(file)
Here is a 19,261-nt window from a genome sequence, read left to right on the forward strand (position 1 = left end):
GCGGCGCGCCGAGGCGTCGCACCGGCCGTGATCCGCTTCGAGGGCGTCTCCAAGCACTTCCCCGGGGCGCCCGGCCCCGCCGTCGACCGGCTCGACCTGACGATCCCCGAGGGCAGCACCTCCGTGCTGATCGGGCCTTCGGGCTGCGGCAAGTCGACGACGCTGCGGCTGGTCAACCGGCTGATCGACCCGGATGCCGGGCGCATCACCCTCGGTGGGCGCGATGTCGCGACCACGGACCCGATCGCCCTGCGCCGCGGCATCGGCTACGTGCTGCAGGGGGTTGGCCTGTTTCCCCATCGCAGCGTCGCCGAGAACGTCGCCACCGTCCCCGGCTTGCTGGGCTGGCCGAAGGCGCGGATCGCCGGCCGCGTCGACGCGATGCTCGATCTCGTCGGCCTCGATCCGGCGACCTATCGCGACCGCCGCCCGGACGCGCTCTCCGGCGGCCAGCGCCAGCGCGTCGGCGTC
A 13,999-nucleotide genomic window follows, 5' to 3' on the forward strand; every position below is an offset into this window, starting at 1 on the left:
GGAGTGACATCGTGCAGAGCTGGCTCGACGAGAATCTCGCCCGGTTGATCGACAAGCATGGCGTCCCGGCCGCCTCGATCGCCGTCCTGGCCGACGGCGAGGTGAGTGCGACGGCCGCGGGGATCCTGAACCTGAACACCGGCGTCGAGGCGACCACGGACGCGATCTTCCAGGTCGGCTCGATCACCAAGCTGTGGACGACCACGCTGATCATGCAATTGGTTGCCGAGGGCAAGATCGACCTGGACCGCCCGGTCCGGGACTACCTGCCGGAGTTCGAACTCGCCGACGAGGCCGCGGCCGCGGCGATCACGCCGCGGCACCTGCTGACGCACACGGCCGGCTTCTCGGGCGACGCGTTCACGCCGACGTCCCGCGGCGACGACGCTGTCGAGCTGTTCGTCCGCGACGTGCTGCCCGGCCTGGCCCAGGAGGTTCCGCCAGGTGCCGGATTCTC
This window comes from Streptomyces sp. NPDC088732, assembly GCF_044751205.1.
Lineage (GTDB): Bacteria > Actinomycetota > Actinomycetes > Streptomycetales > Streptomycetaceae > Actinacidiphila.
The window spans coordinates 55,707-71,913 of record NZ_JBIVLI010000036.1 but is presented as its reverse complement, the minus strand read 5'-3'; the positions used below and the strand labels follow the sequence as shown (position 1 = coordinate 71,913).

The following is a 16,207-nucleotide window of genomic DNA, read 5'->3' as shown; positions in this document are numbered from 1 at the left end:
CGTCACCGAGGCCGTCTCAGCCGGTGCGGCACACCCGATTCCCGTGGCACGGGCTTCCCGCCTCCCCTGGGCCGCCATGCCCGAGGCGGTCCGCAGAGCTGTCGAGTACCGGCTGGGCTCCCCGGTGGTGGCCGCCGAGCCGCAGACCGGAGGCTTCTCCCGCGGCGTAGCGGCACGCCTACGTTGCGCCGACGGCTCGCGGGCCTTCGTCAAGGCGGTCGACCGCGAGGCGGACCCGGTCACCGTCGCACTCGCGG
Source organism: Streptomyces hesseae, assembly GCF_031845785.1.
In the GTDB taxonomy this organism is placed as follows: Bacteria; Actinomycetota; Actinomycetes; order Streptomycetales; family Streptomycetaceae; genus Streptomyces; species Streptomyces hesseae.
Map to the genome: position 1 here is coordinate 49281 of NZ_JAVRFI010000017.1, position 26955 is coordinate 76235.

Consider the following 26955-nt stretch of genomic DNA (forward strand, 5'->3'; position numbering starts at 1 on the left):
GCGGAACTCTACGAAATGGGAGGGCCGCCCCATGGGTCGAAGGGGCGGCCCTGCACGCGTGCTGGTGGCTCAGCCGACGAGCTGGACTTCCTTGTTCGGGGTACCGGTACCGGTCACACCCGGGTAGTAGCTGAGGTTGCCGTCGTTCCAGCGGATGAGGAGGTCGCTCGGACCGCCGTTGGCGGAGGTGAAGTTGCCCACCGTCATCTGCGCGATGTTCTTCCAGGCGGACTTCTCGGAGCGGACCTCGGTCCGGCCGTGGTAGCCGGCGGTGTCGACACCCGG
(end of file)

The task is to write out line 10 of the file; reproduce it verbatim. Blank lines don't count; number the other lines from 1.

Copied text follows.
Source organism: Streptomyces hesseae, assembly GCF_031845785.1.